The presence of water beneath the High Plains of Texas was widely known of by the first decade of the twentieth century, but it could not be abstracted economically until efficient pumps and engines were developed in the 1930s. Irrigation on the High Plains expanded rapidly during the late 1940s and early 1950s. At this time most people believed that the underground water-resources in the Ogallala Aquifer were limitless, and this led to the belief that water conservation measures were unnecessary. Given the perceived abundance of water, it was felt that control over the resource should reside at the local level and not be subject to the constraints of state or federal authorities. By the late 1950s and early 1960s, as well-water levels declined, it became apparent to a growing number of farmers that the reserves of the Ogallala Aquifer were finite and that they were being depleted at a rapid rate. This led to the voluntary introduction of water conservation techniques of which perhaps the best example was the spread of sprinkler irrigation.
Even more important, however, was the realization that if large-scale irrigation on the High Plains was to continue into the twenty-first century, it would only be able to do so on the basis of imported water, rather than by extraction of water from the Ogallala Formation. This seems to have dramatically changed the attitude of the local farmers— from a belief that the State had no part to play in water-resource management on the High Plains, to one in which the State is regarded as almost having a duty to supply the water needs of all its citizens. It is not suprising, therefore, that the farmers of the High Plains pressed strongly for the adoption of the Texas Water Plan in the mid-1960s. One of the main objectives of the Plan was to provide water from the Mississippi drainage basin via a major aqueduct through northern Texas to the Great Plains. Although the basic structure of the Texas Water Plan was accepted as a flexible framework for developing the water resources of the State in the late 1960s, it became obvious in the 1970s that the citizens in other parts of Texas were not willing to commit themselves to a massive water development scheme of enormous cost without its being widely felt to be absolutely essential.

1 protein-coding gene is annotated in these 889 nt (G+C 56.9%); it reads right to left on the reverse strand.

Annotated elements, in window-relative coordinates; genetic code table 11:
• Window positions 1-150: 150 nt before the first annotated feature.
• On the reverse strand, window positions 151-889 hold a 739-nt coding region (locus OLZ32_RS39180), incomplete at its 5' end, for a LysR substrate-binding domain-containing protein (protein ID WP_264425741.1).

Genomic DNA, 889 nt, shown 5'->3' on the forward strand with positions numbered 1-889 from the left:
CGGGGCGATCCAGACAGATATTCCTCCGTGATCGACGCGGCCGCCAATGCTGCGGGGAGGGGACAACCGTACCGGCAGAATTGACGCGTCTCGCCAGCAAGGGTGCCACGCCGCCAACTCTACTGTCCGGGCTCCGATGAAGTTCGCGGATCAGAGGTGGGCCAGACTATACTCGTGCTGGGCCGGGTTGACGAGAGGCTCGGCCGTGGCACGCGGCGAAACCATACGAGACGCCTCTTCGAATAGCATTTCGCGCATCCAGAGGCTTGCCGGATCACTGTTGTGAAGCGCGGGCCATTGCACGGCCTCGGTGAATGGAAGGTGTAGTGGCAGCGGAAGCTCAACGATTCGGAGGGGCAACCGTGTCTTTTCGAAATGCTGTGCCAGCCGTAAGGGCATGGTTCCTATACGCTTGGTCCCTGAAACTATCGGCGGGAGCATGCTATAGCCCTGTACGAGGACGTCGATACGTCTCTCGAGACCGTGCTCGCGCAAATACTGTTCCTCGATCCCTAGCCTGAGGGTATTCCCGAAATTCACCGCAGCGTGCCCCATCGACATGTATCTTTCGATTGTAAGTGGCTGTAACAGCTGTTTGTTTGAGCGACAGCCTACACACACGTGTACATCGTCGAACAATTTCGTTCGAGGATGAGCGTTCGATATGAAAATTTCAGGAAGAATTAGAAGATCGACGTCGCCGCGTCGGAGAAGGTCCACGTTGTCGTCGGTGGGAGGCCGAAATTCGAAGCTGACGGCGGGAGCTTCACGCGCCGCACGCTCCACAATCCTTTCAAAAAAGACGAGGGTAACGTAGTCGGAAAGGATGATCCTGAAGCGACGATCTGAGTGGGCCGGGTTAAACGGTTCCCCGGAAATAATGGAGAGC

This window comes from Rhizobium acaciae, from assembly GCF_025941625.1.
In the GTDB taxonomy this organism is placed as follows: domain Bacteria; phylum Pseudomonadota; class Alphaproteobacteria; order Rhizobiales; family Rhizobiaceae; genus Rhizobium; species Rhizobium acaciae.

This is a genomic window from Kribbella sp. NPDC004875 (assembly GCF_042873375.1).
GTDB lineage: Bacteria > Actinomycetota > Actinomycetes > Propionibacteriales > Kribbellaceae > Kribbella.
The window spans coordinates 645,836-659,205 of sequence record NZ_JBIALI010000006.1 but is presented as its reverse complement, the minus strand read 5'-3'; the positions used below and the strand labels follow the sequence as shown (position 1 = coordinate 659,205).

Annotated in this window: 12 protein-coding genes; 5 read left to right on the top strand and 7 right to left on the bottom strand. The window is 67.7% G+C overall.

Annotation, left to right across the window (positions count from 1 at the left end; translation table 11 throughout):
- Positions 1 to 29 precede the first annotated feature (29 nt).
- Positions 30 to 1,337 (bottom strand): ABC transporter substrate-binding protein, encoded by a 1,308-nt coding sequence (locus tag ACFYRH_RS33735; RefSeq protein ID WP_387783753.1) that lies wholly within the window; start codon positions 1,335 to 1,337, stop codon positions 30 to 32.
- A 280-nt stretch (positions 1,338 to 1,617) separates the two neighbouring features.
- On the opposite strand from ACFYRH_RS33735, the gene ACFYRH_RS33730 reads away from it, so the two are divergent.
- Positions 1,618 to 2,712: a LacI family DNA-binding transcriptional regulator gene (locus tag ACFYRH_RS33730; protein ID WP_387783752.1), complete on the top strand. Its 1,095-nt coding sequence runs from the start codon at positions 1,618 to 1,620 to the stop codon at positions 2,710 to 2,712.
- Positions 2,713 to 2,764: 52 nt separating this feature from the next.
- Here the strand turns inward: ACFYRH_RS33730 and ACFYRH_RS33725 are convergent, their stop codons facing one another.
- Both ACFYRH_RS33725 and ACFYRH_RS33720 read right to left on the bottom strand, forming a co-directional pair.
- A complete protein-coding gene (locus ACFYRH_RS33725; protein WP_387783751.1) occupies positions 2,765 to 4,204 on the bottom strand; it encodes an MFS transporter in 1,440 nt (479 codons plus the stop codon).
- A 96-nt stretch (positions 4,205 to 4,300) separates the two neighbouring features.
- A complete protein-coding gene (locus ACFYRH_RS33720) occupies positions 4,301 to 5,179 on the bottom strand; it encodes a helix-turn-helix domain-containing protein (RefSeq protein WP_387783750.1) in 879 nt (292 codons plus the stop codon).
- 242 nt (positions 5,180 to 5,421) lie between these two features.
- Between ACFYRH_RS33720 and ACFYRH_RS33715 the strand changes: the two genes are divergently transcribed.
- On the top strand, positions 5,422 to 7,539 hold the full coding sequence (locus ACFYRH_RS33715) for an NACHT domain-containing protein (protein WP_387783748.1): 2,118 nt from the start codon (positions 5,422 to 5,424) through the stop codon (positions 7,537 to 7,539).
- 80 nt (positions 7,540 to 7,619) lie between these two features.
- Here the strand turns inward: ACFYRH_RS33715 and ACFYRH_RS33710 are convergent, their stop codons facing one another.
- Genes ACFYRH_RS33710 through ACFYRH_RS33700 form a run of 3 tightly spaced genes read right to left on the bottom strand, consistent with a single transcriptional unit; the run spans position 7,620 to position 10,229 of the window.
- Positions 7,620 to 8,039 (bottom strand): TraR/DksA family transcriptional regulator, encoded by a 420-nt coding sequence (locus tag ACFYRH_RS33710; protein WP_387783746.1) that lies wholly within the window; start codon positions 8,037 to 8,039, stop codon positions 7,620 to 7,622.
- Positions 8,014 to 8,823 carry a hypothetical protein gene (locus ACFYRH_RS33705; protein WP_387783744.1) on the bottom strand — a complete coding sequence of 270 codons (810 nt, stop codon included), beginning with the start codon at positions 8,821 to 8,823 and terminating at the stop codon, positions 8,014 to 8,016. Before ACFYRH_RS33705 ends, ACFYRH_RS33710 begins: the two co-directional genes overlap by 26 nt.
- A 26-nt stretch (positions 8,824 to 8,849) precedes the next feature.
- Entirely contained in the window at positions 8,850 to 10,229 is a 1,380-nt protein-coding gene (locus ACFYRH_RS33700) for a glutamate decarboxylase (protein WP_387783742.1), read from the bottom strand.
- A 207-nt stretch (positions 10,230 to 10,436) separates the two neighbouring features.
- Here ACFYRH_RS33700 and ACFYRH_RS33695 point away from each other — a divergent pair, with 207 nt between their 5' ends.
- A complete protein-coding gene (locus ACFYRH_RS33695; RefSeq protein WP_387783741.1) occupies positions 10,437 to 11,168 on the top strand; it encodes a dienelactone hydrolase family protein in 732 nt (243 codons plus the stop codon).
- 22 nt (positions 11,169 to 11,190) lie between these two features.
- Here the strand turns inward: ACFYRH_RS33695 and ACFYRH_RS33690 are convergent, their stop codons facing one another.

By the early 1980s, many of the farmers of the High Plains had accepted that the State of Texas might not be willing, or even able, to supply the full water-needs of all its citizens and in particular the high irrigation needs of northwest Texas. Over the last few years, rising energy-costs have meant that it has become increasingly expensive to pump water from the ground, and this has forced farmers to employ water-conservation measures which in future may lead to less and less water being used—which in turn will permit the resource to be utilized for a prolonged period. In the long term, though, it does seem that increased emphasis will have to be placed on a return to dry-farming on the High Plains—such as alone existed before the 1930s—and that the irrigation boom of the late twentieth century will have been a temporary land-use phenomenon lasting for only a few decades.